God Loves Us

God is love. He intrinsically cares deeply about us by nature. God is immutable. He never changes. His love for us is therefore constant and unfailing. It never fluctuates in accord with our good and bad behavior.

Love constantly motivates God to come to our aid and produce goodness from our distress. If he did not love us, he would simply let us suffer alone without his assistance, mitigation or purpose.

God’s love is an ever present good for which we can always be thankful. It makes him fair and compassionate in his dealings with us.

Afflictions are easier to endure when we understand how much God loves us. The Bible quantifies his love in terms of theology, relationships, nature and infinity.


God loves us so much that through the death of Jesus he voluntarily paid the penalty for every sin ever committed by every person who has ever lived or shall live.

An imperfect analogy is a judge who convicts a chronic criminal for committing a felony.

The judge declares the man guilty and sentences him to prison. He then steps down from the bench and serves the required jail time on behalf of the felon as a voluntary substitute.

Not only that, the judge invites to felon to live forever in his beautiful home, free of charge.


We strive to know everything we can about those we truly love.

The Bible says God loves us so much that he knows everything about us, even the number of hairs on our head. In today’s vernacular, we might say God loves us so much he can recite our individual DNA codes from memory.

We learn about those we love by watching them in different situations over time.

God exists apart from time. He therefore knew everything about us before we were even born, including every detail of our earthly history – past, present and future.

That God chose to love us despite his advance knowledge of every bad thing we would ever do, say or think means no sin we have committed, are committing today or will commit tomorrow will ever diminish his care and compassion for us.

That God chose to love us despite his advance knowledge of our depravity also means there is nothing we can ever do to make him love us more.


Jesus said God cares about us more than he cares about birds, flowers and grass.

Birds. Jesus contended that if God provided for birds to eat, flowers to bloom and grass to grow, he would certainly provide for us, the pinnacle of his creation.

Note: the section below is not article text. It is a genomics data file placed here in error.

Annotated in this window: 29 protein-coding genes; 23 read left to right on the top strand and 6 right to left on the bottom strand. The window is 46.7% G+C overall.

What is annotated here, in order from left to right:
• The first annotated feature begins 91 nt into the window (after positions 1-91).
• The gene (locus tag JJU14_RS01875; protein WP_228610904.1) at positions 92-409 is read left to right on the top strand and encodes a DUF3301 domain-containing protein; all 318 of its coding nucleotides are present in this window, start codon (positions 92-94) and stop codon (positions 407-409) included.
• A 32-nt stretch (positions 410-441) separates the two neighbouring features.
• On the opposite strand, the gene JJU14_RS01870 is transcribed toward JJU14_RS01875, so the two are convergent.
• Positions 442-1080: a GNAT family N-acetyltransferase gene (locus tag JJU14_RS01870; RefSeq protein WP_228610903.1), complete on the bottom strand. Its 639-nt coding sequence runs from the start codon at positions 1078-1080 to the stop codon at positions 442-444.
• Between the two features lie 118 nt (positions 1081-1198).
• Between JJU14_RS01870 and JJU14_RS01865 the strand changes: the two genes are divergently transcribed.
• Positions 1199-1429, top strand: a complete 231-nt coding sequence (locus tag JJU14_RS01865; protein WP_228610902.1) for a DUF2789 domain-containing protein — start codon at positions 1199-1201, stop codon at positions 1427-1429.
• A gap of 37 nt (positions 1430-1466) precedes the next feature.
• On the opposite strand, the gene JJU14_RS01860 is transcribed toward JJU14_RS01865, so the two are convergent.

Jesus lived in an arid desert where soils are rocky, rain is scarce and vegetation is sparse. God intended birds to survive this harsh environment. He therefore gave them the required eyesight, mobility and instinct to find food.

The world is full of individual, family and societal turmoil, but God wants us to prosper in this harsh environment. He therefore gave us the personal traits, earthly resources and spiritual certainties we need to endure distress.

Flowers. God created desert flowers to beautify the landscape. He designed them to find moisture and nutrients wherever they take root so they could bloom and grow.

God wants to beautify the world through us. He provides constant access to his living water and spiritual nutrients so we can bloom and grow wherever we reside.

Grass. God intended grass to stabilize the desert topsoil so he designed it to absorb moisture, reduce runoff and prevent erosion.

When we live righteously, spread the Gospel and do soulful good works, we build strong families, stable societies and healthy environments that make the world a better place.


The length, breadth, height, depth, duration, density and intensity of God’s love are infinite.

Infinity is hard enough to comprehend in the context of time, space and mathematics.

Applying the concept to personal love is even more difficult because we rarely encounter anyone who is always pleasant toward us in every circumstance, let alone loving.

The intensity of the heat and light inside the sun is also beyond human comprehension, but we know it radiates across 93 million miles of space to warm and illuminate the earth.

We may be unable to comprehend the immutable intensity of God’s love, but it radiates across the great divide between his holiness and our unrighteousness to bring us eternal life.